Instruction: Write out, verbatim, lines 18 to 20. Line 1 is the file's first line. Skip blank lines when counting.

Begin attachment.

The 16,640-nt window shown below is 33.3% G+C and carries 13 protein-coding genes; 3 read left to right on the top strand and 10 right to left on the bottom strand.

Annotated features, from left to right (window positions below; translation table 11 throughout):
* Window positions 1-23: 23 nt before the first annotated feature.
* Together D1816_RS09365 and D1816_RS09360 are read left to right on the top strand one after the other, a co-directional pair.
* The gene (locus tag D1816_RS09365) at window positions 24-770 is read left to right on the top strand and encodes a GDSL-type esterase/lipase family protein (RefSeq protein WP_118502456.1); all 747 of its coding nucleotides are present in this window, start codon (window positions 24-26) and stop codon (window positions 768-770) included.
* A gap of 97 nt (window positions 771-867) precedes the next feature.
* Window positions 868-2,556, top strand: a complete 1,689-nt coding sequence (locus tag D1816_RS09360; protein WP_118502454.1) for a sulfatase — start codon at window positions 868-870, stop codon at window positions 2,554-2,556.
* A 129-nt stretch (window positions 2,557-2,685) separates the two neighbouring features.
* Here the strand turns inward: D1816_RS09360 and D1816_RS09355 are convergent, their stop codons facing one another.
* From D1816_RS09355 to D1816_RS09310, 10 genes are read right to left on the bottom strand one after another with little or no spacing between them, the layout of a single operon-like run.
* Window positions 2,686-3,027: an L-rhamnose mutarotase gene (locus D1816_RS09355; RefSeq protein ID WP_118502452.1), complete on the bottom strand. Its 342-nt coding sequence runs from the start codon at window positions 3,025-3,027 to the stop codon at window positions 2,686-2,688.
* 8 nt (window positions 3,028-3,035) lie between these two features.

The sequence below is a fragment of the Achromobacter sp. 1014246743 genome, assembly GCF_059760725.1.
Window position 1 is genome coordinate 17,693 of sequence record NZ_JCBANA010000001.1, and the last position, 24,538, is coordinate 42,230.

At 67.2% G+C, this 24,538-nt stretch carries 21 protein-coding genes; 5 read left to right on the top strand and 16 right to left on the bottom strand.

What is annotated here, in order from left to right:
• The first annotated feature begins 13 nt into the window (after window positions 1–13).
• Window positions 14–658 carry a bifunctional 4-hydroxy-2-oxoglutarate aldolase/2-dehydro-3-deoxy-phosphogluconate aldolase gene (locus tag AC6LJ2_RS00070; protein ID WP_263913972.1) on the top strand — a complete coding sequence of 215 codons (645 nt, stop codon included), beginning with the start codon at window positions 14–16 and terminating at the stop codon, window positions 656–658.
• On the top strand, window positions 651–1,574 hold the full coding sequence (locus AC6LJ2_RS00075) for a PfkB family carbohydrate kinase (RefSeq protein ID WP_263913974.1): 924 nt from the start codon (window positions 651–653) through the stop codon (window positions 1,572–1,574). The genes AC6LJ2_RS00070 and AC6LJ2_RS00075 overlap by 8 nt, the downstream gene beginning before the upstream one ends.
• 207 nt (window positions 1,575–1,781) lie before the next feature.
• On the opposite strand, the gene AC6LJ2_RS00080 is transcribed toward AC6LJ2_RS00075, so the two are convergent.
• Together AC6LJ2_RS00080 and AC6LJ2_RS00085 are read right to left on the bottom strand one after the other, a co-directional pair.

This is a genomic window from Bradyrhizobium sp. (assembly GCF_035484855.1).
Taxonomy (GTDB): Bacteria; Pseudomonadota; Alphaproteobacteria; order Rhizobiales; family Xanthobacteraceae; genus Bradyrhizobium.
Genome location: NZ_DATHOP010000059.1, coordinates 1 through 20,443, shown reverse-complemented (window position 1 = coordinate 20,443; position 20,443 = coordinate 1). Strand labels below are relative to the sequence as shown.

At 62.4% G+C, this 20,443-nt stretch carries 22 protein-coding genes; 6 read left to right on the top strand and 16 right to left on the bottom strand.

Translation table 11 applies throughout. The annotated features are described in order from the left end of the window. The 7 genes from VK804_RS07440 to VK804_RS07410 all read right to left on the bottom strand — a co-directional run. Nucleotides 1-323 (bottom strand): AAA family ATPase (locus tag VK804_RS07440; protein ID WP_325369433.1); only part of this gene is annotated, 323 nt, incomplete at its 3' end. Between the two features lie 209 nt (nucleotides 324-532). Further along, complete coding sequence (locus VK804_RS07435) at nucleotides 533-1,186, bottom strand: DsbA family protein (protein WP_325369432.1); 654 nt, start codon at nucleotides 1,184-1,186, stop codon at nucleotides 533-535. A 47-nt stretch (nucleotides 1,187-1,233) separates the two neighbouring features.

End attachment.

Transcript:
• Window positions 14–658 carry a bifunctional 4-hydroxy-2-oxoglutarate aldolase/2-dehydro-3-deoxy-phosphogluconate aldolase gene (locus tag AC6LJ2_RS00070; protein ID WP_263913972.1) on the top strand — a complete coding sequence of 215 codons (645 nt, stop codon included), beginning with the start codon at window positions 14–16 and terminating at the stop codon, window positions 656–658.
• On the top strand, window positions 651–1,574 hold the full coding sequence (locus AC6LJ2_RS00075) for a PfkB family carbohydrate kinase (RefSeq protein ID WP_263913974.1): 924 nt from the start codon (window positions 651–653) through the stop codon (window positions 1,572–1,574). The genes AC6LJ2_RS00070 and AC6LJ2_RS00075 overlap by 8 nt, the downstream gene beginning before the upstream one ends.
• 207 nt (window positions 1,575–1,781) lie before the next feature.